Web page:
Friday, Nov 11, 2016
Carol Marks
  • By Aimee Lewis, Strain Daily, 

    Published in the San Mateo Daily Journal, Nov. 11, 2016

    More than 150 community members attended San Mateo County’s inaugural Veteran of the Year Luncheon Thursday, an event that not only honored the more than 33,000 veterans in the county, but also highlighted the hard work put forth by a few individuals dedicated to making life easier for all veterans.

    A Color Guard paraded the colors to commence the event with a fervent Pledge of Allegiance. Seated below warplanes of yesteryear that suspend from the ceiling of the Hiller Aviation Museum in San Carlos, the midday event brought together veterans from the Korean War, Vietnam, the Gulf War and post 9/11. There were Blue Star family members and one Gold Star family member who joined representatives from law enforcement, politics and county services to honor three individuals and one military support program.

    It was a proud but humbled audience that listened to video vignettes of each honoree. The Peninsula Covenant Church in Redwood City was presented with the Enterprise of the Year award for its program Reveille, which honors all military service people and their families.

    Named after the military bugle call to report to duty, Reveille aims to dutifully serve the veteran population with their needs as they have given the ultimate sacrifice for our country, said Barbara Breen with Peninsula Covenant Church. Reveille sponsors family feasts for veterans at the Palo Alto VA Polytrauma Center, fosters community reintegration programs and sends care packages to active service members, among other things.

    Veteran honors

    Two received the first honor of Veteran of the Year, for their service not only while in the military but also in supporting military service members long after their tours were complete. San Mateo County Judge John Grandsaert, a former U.S. Army Reserve officer in the Judge Advocate General Corps, was honored Thursday for the compassion he shows on the bench through his Veteran Treatment Program, which addresses the special needs of veterans facing prosecution and couples mentors with veterans with needs. Grandsaert’s son Patrick accepted the award on his father’s behalf.

    Tim Healy, an East Palo Alto resident, was also named Veteran of the Year for his outreach efforts to veterans. Healy said his life spiraled out of control after his service. He was an addict with a criminal history before a fellow veteran helped him discover hope.

    “I bumped my head against the wall countless times,” Healy said. “I remember not having hope until someone from the VA came and visited me in the Fresno County Jail. His visit opened my eyes,” he said.

    Nowadays, Healy can be found in any pocket of California with a goal of connecting homeless veterans with services.

    “I feel like if I can reach just one person and help them, I have done my job,” Healy said, adding he hopes he can help more.

    He travels from homeless encampment to soup kitchens and detox facilities with the hope of connecting veterans with treatment and services, he said.

    Sister Denise Healy, who attended the luncheon, said the way her brother Tim turned his life around has been an inspiration.

    “When you watch someone painfully go down a path and then straighten up and end up here … we are all so very proud of how focused and hard he works,” she said. “He has earned this honor.”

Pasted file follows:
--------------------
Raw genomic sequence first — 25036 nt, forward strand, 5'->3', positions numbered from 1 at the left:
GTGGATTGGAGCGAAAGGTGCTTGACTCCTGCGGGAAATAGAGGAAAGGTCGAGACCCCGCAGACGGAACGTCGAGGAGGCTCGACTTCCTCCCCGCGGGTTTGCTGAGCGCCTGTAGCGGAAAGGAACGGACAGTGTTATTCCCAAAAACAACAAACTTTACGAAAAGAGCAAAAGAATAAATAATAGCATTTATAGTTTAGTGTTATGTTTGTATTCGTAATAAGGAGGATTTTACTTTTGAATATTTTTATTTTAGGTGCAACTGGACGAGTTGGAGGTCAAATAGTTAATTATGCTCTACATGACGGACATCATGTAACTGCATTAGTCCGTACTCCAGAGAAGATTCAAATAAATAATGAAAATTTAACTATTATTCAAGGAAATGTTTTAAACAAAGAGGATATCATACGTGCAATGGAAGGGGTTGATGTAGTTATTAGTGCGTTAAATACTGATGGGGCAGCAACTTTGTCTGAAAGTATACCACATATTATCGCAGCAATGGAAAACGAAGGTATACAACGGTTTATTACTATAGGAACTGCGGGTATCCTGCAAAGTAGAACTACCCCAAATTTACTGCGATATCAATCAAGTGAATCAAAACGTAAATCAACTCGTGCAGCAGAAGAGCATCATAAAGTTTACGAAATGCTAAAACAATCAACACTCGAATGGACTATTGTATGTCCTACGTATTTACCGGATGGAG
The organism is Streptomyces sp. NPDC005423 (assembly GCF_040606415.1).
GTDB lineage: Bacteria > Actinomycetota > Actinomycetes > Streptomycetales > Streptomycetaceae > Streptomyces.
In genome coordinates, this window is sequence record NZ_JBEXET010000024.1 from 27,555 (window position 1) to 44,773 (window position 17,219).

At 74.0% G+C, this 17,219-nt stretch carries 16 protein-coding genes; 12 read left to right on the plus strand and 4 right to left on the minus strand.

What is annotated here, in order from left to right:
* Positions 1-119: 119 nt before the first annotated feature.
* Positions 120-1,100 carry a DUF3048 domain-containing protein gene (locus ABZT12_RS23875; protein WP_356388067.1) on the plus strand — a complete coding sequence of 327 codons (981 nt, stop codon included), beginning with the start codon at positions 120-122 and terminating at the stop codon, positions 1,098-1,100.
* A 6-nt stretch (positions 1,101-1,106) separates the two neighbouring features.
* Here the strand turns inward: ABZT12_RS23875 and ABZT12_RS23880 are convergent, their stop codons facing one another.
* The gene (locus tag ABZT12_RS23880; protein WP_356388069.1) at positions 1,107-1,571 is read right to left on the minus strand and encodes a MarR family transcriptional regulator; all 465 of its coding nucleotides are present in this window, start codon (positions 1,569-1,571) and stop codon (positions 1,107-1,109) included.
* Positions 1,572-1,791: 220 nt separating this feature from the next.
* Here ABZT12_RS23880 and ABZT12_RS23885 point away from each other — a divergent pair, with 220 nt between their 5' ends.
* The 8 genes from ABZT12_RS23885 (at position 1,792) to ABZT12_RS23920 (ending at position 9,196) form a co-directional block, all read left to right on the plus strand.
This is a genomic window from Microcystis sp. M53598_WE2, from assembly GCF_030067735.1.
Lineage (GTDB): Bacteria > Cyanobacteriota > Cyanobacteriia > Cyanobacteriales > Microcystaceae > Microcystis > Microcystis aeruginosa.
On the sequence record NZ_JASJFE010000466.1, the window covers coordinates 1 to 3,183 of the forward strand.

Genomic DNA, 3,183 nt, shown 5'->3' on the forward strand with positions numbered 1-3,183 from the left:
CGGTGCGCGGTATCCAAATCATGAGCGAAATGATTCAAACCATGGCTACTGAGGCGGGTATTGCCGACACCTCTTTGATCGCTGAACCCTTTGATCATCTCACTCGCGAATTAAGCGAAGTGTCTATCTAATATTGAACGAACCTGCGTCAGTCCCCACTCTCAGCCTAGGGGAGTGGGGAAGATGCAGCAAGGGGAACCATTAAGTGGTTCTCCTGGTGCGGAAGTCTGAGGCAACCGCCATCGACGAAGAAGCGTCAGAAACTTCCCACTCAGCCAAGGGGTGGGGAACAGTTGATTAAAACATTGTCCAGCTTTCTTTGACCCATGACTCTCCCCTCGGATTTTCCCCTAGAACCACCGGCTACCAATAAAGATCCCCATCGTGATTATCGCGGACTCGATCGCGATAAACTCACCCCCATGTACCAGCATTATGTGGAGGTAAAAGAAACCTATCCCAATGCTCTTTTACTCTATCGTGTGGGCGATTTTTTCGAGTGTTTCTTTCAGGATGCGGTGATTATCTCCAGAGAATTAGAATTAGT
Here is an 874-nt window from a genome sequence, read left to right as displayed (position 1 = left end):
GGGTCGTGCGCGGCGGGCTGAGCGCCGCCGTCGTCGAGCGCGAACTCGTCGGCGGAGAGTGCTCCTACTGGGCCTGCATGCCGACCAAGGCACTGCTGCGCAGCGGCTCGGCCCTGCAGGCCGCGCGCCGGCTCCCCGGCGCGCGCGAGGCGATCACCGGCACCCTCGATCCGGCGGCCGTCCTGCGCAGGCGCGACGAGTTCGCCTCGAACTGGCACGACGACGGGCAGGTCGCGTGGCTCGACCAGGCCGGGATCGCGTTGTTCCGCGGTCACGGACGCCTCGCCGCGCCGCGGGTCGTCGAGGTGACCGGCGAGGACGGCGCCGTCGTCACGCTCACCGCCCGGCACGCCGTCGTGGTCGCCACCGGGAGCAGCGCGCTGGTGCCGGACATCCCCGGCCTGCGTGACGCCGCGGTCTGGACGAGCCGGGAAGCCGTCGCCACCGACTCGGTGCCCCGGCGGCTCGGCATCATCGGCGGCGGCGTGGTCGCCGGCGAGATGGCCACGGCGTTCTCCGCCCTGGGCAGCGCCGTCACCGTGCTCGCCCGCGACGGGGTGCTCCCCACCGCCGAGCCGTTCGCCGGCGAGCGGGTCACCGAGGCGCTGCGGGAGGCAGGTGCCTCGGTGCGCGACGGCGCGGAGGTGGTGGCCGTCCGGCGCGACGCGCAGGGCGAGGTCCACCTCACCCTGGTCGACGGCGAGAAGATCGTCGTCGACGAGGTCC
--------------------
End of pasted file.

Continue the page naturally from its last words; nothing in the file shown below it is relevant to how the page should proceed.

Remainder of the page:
Local journalist Carolyn Livengood was awarded Patriot of the Year for her continued coverage on behalf of veterans. Livengood has dedicated much of her time to the Wreaths Across America program and volunteered her time for the past 25 years with the U.S. Coast Guard Auxiliary, Flotilla 15 at Oyster Point, where she retired as a commander in 2006.

    The well-attended event will be an annual one, said Effie Milionis Verducci with the San Mateo County Human Services Agency.

    Expanding veteran services

    Veteran services in the county have come a long way since 2014. While the Veterans Services Office was established in 1946, it was revamped two years ago when the county conducted a needs assessment to determine what veterans in San Mateo County really needed. Funded by Measure A tax revenue, the assessment provided insight that included the number of veterans living in the county and its demographic.

    For instance, the majority of veterans living in the county were between the ages of 55 and 65 years old. The second highest age range was 18 to 24 years old, which gave the county a sense of for what to plan, Verducci said.

    Born from that assessment was a Veterans Summit that brought together 107 veterans, lawmakers and social service workers who learned more about how to truly help veterans.

    “Veterans have a lot of pride and respect for other service members,” said Verducci. “Many times veterans don’t access benefits because they want to leave them for the next person who might need them.”

    Following that summit, the San Mateo County Veterans Commission was formed, a commission to advise the county Board of Supervisors on matters that affect the county’s veterans.

    Goals of the commission include education about benefits and services available to veterans as well as identifying and addressing issues that affect them. The commission also helps develop policies to increase access to affordable housing and benefits they might not be aware of such as college tuition write-offs.

    Today, the Veterans Commission and the Veterans Service Office offer a number of services that are relevant to county veterans. For more information on services for county veterans, contact the San Mateo County Veteran Service Office at (650) 802-7501 or visit

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